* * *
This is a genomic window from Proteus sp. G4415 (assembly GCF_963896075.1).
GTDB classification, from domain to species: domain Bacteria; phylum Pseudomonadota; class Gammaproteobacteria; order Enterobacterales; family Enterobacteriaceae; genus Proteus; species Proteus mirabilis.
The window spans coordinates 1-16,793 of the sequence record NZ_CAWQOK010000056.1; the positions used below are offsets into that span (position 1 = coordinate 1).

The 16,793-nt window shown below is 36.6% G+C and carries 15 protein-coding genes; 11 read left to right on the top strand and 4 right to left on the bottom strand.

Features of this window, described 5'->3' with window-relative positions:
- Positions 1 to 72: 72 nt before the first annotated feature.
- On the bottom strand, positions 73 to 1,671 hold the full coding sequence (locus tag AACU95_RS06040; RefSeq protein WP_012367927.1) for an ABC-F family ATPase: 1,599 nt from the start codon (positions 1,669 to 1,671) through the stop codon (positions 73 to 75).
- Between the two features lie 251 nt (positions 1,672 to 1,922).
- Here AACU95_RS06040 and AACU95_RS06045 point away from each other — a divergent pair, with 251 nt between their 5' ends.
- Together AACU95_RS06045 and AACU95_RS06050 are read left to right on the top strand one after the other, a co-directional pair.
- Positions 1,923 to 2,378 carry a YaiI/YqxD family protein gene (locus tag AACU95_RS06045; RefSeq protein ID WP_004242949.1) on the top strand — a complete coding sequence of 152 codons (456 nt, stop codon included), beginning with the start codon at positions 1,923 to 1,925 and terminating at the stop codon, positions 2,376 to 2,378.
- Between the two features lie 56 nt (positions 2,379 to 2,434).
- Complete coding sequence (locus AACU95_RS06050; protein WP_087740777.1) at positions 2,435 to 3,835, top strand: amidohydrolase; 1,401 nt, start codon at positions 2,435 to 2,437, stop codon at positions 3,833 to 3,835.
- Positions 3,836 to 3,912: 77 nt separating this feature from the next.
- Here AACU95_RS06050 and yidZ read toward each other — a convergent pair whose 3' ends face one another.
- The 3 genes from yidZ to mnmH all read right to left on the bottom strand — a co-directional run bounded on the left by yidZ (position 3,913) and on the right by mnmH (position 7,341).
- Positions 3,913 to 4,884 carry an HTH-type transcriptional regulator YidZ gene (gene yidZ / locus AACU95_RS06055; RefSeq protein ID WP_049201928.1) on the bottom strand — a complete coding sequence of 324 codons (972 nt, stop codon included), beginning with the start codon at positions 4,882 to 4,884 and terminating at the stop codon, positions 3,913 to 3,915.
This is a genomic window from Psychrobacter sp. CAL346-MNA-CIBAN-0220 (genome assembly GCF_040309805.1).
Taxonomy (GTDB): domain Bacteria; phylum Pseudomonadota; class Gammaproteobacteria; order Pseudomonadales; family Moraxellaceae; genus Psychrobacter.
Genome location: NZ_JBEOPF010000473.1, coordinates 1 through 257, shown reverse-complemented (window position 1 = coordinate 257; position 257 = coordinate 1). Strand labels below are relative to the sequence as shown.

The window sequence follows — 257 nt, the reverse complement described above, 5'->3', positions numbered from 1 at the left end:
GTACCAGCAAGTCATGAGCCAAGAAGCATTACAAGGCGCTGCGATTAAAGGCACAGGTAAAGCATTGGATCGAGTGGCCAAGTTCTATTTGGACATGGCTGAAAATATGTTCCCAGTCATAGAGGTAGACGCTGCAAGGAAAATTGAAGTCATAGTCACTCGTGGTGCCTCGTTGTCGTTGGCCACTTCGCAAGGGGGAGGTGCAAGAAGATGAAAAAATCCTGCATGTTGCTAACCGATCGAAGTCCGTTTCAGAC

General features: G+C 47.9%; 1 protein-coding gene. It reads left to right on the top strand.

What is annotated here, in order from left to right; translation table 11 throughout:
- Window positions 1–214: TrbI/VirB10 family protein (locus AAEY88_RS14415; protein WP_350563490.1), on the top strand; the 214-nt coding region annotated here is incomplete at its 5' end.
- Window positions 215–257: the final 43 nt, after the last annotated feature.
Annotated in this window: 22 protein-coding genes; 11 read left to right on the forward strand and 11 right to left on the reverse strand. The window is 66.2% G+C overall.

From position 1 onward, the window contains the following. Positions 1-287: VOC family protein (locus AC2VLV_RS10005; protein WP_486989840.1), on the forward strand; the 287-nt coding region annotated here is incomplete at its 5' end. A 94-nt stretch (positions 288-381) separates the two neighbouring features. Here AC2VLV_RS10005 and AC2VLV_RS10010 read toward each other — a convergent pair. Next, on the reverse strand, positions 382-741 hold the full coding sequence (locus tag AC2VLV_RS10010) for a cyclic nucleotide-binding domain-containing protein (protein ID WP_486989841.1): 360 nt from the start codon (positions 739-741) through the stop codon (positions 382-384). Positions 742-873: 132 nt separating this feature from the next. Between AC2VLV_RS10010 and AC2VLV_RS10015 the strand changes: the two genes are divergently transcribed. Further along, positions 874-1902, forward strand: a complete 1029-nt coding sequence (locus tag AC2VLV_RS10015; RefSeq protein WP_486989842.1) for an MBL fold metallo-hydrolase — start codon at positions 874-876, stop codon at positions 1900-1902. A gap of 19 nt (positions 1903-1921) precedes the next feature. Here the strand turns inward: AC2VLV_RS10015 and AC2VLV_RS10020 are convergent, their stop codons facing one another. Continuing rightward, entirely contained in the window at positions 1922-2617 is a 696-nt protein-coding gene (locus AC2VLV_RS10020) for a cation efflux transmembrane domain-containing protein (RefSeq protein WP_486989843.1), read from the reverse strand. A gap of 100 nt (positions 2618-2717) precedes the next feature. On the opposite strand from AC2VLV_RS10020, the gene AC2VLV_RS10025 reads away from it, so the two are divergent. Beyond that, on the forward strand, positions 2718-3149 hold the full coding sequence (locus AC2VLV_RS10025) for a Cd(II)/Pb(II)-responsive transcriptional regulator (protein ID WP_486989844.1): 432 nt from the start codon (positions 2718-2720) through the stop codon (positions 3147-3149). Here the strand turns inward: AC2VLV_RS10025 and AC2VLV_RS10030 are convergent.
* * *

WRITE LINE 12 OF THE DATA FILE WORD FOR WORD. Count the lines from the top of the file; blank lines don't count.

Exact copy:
- Between the two features lie 56 nt (positions 2,379 to 2,434).